Cerebrospinal fluid flow in the brain
Adi Raghunandan, Postdoctoral Research Associate, Kelley Group
Friday, May 7, 2021
Diseases such as Alzheimer’s (AD) are linked to the toxic build-up of waste products produced in the brain during cellular activity. As a part of the glymphatic system, cerebrospinal fluid (CSF) has been found to flow around and into the brain, removing these toxins to maintain the brain’s health. In this talk, I will present results on cerebrospinal fluid transport in the entry and exit pathways of the glymphatic system. Combining biological experiments that peer into the brains of live mice with the engineering technique of particle tracking, I will show that CSF enters the brain naturally, propelled by the pulsation of the nearby arteries. This notion has been controversial, with several suggestions that the observed flows are unnatural and artificially driven by the tracer injection process. The results I present resolve this controversy and have significant clinical relevance as the glymphatic circulation has been proposed as a unique method to deliver drugs into the brain.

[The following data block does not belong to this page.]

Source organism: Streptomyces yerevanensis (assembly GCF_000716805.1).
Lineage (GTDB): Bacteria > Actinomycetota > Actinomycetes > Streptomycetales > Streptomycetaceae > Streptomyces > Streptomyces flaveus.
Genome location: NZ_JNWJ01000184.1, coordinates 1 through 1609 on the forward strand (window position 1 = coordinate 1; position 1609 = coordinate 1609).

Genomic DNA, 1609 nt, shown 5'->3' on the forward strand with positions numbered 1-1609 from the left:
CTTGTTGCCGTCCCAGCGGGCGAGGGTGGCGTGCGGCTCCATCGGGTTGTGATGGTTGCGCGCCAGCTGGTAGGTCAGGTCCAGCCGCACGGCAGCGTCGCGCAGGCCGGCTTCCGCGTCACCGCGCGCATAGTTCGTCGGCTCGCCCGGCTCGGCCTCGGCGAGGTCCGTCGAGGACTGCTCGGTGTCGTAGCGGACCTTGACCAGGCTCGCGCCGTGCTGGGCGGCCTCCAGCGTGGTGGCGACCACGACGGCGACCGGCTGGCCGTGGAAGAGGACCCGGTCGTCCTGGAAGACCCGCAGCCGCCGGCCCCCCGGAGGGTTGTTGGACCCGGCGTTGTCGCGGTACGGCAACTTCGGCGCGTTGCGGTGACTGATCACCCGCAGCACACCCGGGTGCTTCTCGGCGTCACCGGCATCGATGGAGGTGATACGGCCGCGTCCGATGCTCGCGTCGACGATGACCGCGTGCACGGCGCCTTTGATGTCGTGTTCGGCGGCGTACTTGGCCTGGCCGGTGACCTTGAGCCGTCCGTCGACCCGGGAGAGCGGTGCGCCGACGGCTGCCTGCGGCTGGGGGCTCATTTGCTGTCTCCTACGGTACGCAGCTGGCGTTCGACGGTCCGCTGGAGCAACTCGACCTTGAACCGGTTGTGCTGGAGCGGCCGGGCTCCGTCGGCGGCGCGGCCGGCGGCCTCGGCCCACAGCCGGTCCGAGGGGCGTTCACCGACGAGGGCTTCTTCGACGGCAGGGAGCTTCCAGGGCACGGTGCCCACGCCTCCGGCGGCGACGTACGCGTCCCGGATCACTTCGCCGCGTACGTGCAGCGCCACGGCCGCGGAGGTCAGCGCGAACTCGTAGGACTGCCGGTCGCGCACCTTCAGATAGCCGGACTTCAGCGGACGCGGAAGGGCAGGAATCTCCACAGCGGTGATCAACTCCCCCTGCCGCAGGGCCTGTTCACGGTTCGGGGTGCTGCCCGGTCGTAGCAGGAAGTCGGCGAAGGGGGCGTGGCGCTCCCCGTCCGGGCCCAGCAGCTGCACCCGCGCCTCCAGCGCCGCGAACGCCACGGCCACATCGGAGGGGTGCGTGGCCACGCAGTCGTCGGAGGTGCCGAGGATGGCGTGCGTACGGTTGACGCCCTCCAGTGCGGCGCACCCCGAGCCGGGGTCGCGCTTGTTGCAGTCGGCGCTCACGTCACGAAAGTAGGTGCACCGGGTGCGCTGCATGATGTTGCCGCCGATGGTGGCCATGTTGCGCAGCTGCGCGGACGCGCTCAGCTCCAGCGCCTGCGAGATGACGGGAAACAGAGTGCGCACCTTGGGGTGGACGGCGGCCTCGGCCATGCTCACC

Next, I will show that these biological and engineering techniques can be adapted to study the flow of CSF exiting the glymphatic system through the cervical lymph vessels of the neck. Assessing fluid transport in these vessels has been restricted to studies of isolated vessels that are artificially pressurized to drive fluid flow. These conditions do not accurately represent physiological transport, where a network of vessels is thought to undergo coordinated pulsations to transport fluid. However, evidence for this dominant driving mechanism remains elusive. I will present measurements that are the first of their kind to confirm that the intrinsic pulsations of lymphatic vessels are the primary drivers of physiological fluid transport. Furthermore, I will present evidence that these pulsations deteriorate with age, severely reducing fluid clearance and presenting a bottleneck in fluid transport. Finally, I will show that administration of prostaglandin-alpha (PGF-2α), a drug that stimulates vessel pulsation, can partially restore and improve fluid clearance.